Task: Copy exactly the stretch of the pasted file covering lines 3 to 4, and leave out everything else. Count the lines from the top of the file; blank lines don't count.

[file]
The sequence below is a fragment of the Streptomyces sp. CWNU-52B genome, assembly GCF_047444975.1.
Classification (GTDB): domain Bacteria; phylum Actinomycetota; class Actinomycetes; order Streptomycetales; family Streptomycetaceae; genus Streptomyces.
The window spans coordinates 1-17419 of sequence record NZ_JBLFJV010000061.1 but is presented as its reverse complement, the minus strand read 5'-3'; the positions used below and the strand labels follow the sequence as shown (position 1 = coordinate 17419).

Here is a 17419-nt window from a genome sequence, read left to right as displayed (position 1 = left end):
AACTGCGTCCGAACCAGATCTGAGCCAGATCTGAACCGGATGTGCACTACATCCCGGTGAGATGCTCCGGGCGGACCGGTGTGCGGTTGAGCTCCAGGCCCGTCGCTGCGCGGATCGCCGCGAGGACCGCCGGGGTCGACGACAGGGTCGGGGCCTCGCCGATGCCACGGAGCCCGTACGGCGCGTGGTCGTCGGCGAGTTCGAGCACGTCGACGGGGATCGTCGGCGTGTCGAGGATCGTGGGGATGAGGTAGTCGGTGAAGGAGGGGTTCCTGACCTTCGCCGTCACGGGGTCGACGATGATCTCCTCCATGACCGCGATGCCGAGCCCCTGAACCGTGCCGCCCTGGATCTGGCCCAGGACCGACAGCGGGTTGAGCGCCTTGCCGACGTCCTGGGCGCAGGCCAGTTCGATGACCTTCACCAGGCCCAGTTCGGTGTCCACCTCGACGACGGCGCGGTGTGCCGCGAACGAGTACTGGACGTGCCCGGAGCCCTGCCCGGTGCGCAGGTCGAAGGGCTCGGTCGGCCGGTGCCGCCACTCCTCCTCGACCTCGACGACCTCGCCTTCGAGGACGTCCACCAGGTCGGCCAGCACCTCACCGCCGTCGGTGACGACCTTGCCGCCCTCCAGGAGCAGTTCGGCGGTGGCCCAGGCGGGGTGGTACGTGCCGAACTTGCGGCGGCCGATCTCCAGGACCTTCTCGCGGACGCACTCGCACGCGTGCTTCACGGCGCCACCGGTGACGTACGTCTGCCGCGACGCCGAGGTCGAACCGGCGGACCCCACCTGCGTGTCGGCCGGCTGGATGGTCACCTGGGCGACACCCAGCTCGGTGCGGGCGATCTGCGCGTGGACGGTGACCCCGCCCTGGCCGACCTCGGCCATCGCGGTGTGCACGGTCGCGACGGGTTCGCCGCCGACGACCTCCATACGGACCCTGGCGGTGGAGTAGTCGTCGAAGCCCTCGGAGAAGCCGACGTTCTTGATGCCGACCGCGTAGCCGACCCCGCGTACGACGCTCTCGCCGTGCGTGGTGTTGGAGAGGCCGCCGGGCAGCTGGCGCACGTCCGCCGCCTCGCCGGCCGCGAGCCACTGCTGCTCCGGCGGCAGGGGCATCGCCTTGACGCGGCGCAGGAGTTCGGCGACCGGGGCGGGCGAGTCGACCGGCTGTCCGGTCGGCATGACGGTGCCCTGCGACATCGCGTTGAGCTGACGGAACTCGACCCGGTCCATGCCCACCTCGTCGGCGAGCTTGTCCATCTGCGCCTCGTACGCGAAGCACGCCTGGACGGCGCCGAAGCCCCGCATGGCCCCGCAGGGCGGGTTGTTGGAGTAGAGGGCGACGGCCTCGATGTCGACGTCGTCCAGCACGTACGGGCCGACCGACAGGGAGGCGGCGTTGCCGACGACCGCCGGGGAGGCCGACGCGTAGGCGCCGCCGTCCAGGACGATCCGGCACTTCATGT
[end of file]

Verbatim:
The window spans coordinates 1-17419 of sequence record NZ_JBLFJV010000061.1 but is presented as its reverse complement, the minus strand read 5'-3'; the positions used below and the strand labels follow the sequence as shown (position 1 = coordinate 17419).

Here is a 17419-nt window from a genome sequence, read left to right as displayed (position 1 = left end):